Discovering the Ancient Ruins of Angkor

Angkor Wat has been on my bucket list for as long as I can remember. Built in the early 12th century, it is the largest religious monument in the world.



But what I didn't know was that there was so much more to see than just Angkor Wat. The Angkor Archaeological Park takes up over 400 square kilometres and is packed with countless ancient temples and monuments. Centuries ago, Angkor was the hub of the Khmer Kingdom.

We realized we couldn't see the entire park in a day. So, we bought a three-day pass and returned daily to make sure we didn't miss anything.

A heads up to all you future Angkor explorers, the entrance fees are a little pricy compared to everything else in Cambodia, but totally worth every penny. A one-day pass costs $20 US, a three-day pass is $40 US and a seven-day pass is $60 US. In my opinion, the three-day pass gives you the perfect amount of time to visit every major structure.



Every morning in Siem Reap, we woke up bright and early and journeyed to the park. We hired a tuk-tuk for the day, which is the easiest way to get around Angkor.

The first time I saw Angkor Wat, I couldn't believe how enormous and well preserved it was.







We wandered slowly through timeworn hallways and admired detailed stonework. I was snapping a gazillion photos a minute, so be prepared for lots of pictures!





Weaving in and out of passageways, we made sure to not miss a single piece of architecture.



 



After a few hours of exploration, we said our goodbyes to Angkor Wat and delved deeper into the park. The next stop was the mystical and captivating Bayon Temple. Along the way, some furry friends caught our attention and we stopped to say hello.




Tourists spoiled them with handfuls of bananas and peanuts. What an easy life they have here!

We passed the eerie entrance to the Bayon Temple and was blown away by the spectacular ruins.



Excitedly, we hopped off the tuk-tuk and pretended to be Indiana Jones.







The Bayon Temple was by far my favourite. Every corner I turned, I was bombarded with mysterious faces that have stood the tests of time. Hiding age-old secrets, I wonder what stories these ancient stones are keeping. I moseyed from pillar to pillar, questioning who these skilled artists were and how long it took to build such masterpieces.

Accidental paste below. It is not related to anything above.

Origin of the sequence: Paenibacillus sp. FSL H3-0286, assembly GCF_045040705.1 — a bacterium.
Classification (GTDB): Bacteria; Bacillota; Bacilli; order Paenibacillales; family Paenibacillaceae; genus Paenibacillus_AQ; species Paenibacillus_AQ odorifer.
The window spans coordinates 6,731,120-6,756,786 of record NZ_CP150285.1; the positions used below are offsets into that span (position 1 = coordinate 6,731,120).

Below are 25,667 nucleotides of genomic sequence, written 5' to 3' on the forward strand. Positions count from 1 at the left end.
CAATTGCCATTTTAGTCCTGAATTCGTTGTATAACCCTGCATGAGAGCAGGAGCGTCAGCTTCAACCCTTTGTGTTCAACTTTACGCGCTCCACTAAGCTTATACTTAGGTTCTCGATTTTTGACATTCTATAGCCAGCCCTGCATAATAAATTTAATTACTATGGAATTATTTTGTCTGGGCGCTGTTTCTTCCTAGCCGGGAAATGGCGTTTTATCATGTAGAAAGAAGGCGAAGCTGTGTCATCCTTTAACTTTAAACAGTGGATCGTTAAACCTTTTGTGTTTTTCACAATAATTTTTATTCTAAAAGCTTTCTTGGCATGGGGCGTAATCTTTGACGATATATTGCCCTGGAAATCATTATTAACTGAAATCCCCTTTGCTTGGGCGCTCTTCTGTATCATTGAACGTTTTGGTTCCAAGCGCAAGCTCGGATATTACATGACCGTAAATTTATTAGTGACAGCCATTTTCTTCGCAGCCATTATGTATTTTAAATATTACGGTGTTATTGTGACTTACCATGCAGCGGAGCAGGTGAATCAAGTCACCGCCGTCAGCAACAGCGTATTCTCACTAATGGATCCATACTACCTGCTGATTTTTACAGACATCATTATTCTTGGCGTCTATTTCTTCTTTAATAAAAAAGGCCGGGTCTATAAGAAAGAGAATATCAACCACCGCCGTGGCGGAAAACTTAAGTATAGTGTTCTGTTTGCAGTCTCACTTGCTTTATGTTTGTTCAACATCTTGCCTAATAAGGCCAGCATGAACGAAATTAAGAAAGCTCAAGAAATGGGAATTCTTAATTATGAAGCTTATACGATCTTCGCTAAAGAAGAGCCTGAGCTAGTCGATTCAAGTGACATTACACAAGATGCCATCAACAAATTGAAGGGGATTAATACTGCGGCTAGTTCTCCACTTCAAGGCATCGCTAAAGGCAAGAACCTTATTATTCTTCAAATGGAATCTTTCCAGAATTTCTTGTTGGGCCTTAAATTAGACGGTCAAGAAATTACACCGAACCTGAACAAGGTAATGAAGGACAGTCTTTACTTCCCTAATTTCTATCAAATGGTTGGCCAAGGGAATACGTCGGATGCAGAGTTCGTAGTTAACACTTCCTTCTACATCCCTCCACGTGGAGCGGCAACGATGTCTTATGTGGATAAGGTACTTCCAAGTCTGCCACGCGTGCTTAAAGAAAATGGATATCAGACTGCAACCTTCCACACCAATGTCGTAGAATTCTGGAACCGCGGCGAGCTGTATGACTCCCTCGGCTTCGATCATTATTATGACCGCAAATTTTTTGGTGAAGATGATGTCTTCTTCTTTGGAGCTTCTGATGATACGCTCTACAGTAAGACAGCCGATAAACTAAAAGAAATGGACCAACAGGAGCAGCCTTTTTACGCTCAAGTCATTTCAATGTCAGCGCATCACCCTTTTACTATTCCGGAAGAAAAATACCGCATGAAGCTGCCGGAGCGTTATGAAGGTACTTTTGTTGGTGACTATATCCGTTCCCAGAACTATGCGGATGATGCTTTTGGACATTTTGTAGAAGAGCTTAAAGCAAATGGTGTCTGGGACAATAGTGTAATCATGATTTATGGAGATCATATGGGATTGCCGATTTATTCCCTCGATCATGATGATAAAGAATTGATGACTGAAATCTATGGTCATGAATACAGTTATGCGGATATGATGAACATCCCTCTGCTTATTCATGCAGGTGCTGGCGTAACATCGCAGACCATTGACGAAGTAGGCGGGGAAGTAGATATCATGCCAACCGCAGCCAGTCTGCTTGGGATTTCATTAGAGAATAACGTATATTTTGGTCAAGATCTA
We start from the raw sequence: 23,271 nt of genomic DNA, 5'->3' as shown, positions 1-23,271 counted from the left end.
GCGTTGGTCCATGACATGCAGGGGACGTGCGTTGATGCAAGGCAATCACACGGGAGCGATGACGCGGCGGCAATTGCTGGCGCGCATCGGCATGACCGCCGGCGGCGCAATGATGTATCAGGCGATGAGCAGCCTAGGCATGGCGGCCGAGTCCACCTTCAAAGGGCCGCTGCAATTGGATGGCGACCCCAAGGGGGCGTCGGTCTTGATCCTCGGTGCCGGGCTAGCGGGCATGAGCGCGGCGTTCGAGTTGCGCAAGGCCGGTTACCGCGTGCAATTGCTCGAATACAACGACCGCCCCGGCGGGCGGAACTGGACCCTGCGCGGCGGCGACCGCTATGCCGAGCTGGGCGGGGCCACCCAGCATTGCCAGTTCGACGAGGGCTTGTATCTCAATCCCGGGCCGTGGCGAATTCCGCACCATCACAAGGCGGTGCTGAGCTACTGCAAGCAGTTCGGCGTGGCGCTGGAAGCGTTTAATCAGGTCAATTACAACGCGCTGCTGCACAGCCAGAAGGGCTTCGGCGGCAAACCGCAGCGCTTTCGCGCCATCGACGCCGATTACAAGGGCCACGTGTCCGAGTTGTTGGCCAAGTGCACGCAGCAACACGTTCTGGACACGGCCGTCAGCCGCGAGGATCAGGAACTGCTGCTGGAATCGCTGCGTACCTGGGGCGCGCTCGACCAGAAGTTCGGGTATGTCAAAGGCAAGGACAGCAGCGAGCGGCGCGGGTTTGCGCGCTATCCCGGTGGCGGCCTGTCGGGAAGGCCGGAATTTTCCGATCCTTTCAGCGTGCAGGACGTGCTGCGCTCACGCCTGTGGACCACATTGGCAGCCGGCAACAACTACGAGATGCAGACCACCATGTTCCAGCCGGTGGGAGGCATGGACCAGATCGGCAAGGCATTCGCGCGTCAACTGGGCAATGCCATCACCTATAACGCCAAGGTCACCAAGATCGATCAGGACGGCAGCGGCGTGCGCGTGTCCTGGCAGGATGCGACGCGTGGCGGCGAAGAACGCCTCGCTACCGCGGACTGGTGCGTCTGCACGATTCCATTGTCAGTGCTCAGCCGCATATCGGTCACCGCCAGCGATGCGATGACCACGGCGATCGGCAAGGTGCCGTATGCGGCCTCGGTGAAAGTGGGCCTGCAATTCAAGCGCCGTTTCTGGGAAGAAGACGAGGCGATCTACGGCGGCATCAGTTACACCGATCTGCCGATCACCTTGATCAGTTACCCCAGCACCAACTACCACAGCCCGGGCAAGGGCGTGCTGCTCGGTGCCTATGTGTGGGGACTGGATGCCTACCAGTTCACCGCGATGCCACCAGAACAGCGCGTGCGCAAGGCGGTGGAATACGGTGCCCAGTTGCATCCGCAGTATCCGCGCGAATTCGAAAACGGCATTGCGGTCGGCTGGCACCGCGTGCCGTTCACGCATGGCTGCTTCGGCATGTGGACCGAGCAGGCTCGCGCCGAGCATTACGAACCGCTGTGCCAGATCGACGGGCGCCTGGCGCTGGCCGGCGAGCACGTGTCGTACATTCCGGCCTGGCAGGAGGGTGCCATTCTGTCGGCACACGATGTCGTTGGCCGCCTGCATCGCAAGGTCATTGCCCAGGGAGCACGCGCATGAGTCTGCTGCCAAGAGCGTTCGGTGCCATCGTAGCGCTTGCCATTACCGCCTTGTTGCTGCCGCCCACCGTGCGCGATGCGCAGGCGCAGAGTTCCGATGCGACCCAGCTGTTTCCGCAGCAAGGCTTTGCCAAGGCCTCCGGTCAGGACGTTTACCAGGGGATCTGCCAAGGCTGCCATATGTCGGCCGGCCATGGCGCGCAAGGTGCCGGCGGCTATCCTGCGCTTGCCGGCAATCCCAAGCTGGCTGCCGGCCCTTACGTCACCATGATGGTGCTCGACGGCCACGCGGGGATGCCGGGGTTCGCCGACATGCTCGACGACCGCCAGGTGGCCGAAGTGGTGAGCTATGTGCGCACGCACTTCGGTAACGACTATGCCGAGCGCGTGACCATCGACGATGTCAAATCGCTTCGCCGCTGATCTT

After taking a break for lunch, we continued our adventures to Ta Prohm.




Does this tranquil scenery look familiar? If it does, it's because this location was used to film the Tomb Raider movie.

Massive tree roots fused into stone and lush green moss coated the walls. It was quite a sight to take in.


Nestled deep in the jungle, Ta Prohm was a relaxing break from the hot sun and big crowds at Angkor Wat. Only the singing of birds could be heard as we tiptoed between fallen rocks and twisted roots. I pinched myself to make sure this was real life.



From there, we zipped from temple to temple. I can't remember all their names, there were just so many! If you want to see a map of Angkor Archaeological Park, click here.

One was several stories high. We climbed all the way to the top.


Another had sunk into a swamp and was partly submerged under water.


Others, we got lost in the dark as we navigated through maze-like corridors.


And to my delight, we discovered more buildings over-grown with thick roots.


My days at Angkor Archaeological Park was a magical experience. It felt like a dream walking through these fascinating structures. If you're traveling around Southeast Asia, make sure to stop in Cambodia and pay a visit to the ancient city of Angkor.

Melissa Li

I’m a Canadian girl on a quest to step foot in every continent before I’m 30. You’ll most likely find me chowing down on Japanese ramen, partying at a music festival, hiking to the top of a scenic lookout, cuddling with cats, or chilling out at the beach. I’ve visited over 60 countries so far and hope to inspire you to do the same.

1 comment:

  1. Absolutely magnificent ! I love it, I love it so much that the greedy gnome in me wants more ....

    ReplyDelete